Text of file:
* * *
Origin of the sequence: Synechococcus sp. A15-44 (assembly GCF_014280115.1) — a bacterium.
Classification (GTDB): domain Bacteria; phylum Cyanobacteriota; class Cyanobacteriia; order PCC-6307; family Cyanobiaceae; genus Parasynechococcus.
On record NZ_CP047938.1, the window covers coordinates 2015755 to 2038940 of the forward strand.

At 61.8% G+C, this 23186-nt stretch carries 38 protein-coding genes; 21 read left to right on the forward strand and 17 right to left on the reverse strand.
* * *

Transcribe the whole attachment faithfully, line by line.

Origin of the sequence: Synechococcus sp. A15-44 (assembly GCF_014280115.1) — a bacterium.
Classification (GTDB): domain Bacteria; phylum Cyanobacteriota; class Cyanobacteriia; order PCC-6307; family Cyanobiaceae; genus Parasynechococcus.
On record NZ_CP047938.1, the window covers coordinates 2015755 to 2038940 of the forward strand.

At 61.8% G+C, this 23186-nt stretch carries 38 protein-coding genes; 21 read left to right on the forward strand and 17 right to left on the reverse strand.